Today we were going to spend quality time at the spa. But we rethought that plan after checking out our guide book and realizing how close we are to some extremely old, tiny towns. So we plotted out our journey and hopped in the car after yet another filling breakfast. Here's our route.
On our way to the first town, we saw this adorable flock of sheep. The coolest thing about it is that here in England, you're welcome on the majority of the land. So we could've walked through this fence following that footpath amongst the sheep and had ourselves a little stroll without trespassing.
First up, Castle Combe. Described in our book as "An idyllic English village ... claims to be the prettiest in the country and, frankly, this is hard to dispute." Eric and would completely agree with that statement. It's awesome. Walking around this teeny, tiny town felt like being in this scene from Beauty and the Beast:
The 13th century castle.
Cross-stitched cushions at the pews.
Monument of Sire Walter de Dunstanville, lord of the manor.
The church smelled so good inside because it was completely filled with fresh white flowers everywhere.
More details of the town.
Breads made by a local man. I picked up a piece of the lemon drizzle. Delicious.
From there we drove about 20 minutes to the next town, Lacock. Lonely Planet says, "There are no TV aerials, no yellow lines and no overhead cables in this gorgeous medieval village where most buildings date from before 1800 - it's almost a surprise to see electric light in the windows." It was used as part of the set for BBC's Pride and Prejudice as well as scenes from Harry Potter.
The entrance to a cell where the local disorderly drunks would spend the night if they got too out of hand.
Eric trying out the cell bed.
This is Harry Potter's house!
We stopped in to a craft fair that was going on a bought some handmade soaps. The man selling them struck up a conversation with us. He was quite the talker and we had about a 20 minute chat about the differences between London and NYC. After, we went to a potter's studio and checked out his work. This also turned into another lengthy visit. The potter, David, told us he is a descendent of Winston Churchill, why most clocks with Roman numerals use IIII in place of 4 instead of IV, the rule of 3's, as well as a special way to get to the Avebury Circle. After leaving, I felt like I had to take a picture to remember the moment. Right when I did, he jumped in the doorway and said "I thought I'd be in your photo!". He was a special character.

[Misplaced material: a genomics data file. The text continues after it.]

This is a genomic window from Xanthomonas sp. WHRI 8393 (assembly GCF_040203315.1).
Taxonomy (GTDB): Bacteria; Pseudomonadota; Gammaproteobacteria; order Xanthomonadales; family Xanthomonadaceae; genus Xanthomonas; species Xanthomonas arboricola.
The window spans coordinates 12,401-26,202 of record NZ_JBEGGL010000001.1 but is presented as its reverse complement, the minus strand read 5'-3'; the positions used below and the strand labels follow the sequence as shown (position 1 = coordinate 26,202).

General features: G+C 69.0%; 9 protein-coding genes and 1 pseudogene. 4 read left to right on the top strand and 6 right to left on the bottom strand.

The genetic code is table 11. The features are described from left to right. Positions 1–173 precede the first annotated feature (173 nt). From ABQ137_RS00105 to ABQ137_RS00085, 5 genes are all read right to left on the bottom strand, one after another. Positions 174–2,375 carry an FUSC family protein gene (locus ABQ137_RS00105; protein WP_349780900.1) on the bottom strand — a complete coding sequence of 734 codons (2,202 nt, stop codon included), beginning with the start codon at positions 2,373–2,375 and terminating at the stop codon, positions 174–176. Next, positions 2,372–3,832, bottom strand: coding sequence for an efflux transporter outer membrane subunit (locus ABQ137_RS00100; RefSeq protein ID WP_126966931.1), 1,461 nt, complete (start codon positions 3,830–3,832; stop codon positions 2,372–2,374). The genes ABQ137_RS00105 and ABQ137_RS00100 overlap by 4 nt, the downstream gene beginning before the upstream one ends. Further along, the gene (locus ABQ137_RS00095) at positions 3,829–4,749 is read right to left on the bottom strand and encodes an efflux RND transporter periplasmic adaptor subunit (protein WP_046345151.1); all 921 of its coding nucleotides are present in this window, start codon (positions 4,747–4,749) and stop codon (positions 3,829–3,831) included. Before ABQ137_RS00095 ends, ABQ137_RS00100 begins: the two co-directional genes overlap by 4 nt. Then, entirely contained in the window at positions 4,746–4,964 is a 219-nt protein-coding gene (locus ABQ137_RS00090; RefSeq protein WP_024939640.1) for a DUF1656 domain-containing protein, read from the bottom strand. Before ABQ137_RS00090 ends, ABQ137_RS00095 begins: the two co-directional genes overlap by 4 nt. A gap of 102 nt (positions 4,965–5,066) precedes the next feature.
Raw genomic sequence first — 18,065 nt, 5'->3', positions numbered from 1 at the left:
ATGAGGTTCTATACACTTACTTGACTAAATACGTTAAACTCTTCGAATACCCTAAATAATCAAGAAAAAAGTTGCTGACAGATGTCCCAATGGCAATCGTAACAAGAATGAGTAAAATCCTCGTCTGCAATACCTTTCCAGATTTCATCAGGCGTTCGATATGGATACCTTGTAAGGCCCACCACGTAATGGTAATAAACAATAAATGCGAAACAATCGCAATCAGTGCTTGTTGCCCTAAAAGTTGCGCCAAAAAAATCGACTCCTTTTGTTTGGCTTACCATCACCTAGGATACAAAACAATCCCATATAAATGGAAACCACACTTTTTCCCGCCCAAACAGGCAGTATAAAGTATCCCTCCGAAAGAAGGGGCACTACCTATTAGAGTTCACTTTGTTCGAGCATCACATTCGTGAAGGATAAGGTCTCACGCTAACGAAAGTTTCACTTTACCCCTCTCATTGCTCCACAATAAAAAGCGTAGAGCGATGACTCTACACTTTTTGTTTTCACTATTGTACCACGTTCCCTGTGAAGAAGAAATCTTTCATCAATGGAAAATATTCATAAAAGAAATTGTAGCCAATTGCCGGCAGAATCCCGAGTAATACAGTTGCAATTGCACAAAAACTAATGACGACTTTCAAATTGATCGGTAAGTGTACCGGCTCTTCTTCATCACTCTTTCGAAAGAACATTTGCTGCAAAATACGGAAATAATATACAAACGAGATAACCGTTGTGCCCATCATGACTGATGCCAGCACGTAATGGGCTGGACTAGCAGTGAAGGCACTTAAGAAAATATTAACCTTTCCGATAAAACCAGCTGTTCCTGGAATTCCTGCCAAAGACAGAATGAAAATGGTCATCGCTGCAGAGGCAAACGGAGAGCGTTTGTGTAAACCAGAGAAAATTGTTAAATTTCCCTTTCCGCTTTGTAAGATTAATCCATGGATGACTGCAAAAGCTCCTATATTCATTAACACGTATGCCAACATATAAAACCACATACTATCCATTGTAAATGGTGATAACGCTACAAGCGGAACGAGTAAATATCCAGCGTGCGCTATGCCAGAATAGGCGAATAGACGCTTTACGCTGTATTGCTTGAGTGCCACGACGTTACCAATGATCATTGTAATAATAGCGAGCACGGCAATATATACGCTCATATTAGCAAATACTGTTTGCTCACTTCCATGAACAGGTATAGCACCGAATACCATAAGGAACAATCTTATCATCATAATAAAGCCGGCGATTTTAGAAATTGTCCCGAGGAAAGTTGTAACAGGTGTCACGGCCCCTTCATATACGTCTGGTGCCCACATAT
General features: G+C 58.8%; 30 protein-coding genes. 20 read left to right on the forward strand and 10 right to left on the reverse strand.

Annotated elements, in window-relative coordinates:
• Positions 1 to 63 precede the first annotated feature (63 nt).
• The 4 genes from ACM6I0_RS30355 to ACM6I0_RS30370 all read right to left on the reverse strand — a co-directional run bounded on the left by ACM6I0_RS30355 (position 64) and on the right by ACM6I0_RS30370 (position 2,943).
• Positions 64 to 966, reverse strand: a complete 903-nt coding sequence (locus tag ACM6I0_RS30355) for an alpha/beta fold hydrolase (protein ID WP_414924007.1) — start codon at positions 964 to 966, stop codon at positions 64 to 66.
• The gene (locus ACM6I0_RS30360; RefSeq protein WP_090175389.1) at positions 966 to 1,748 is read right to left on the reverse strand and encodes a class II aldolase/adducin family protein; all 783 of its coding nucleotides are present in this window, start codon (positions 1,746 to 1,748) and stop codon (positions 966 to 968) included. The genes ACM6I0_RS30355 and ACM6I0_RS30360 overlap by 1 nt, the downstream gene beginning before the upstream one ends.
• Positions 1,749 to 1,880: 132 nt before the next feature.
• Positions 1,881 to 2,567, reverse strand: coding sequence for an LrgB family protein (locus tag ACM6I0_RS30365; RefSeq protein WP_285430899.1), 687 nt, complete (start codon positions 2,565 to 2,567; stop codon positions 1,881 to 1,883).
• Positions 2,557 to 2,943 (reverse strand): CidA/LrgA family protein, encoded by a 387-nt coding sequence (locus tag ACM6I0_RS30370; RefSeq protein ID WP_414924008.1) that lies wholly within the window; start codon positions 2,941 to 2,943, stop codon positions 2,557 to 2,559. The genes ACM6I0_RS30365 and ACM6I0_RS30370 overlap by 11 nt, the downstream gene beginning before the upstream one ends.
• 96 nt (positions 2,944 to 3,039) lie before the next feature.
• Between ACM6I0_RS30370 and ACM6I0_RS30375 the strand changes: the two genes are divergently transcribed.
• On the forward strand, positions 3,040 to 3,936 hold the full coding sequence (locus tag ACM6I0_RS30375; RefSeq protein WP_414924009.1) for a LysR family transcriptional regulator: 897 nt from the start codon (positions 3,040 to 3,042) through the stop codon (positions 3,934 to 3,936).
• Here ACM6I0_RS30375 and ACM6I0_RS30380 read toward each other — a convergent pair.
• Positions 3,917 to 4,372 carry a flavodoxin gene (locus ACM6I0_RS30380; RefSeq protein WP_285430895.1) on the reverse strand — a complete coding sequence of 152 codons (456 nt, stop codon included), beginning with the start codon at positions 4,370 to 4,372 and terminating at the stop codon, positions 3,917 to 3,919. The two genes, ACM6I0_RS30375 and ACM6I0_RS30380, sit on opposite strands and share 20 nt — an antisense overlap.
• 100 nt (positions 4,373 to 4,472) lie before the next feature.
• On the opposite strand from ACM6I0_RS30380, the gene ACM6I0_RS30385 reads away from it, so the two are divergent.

A few blocks from his shop sits the Lacock Abbey. It was built in the early 13th century as a nunnery. In the mid 16th century, it was converted in to a home by Sir William Sharington. Three centuries later, William Henry Fox Talbot conducted experiments in developing photography.
This hallway was used in the Harry Potter movies.
As was this courtyard.
As was this room, the Chapter House.
And this room, the Warming Room. The cauldron cooked food for Queen Anne. This room was for all things food related. There are stone troughs that would house fish, a staple food for the nuns.
Additional rooms including the brewery (inside shots below).
There was more to see in Lacock but we were starving so we drove to a neighboring town, Rowde, for some good eats that got rave reviews, George and Dragon. It definitely lived up to our expectations. Cozy inside and tasty meals.
About 20 minutes from there lies Avebury's Stone Circle. Stonehenge was much too far away so we visited this henge much closer by. It dates from 2500-2200 BC. It's one of the largest circles in Britain. There is an outer circle surrounded by a ditch. Inside is another circle and inside that, 2 more smaller circles.
Video of the area. Aside from the wind, you can hear the faint sound of church bells going off in the town.
Another cool part about the henge is that goats were grazing freely in the area right along with the visitors. I wanted to pet them so badly but they weren't down for it. So I pretended to eat dinner with them.
Thatched roofs are still a big deal here.
I just don't understand. If the Brits can keep these 13th century homes kicking in great shape 800 years later, why is it that our landlord can't take care of our Victorian apartment? Mind boggling.
So needless to say, this was a long but exciting day for us. We went home, packed up for our departure tomorrow, got snacks at the nearby grocery and watched some t.v. One full week of honeymoon done. Can't believe we're only a third of the way through so far. Trip of a lifetime!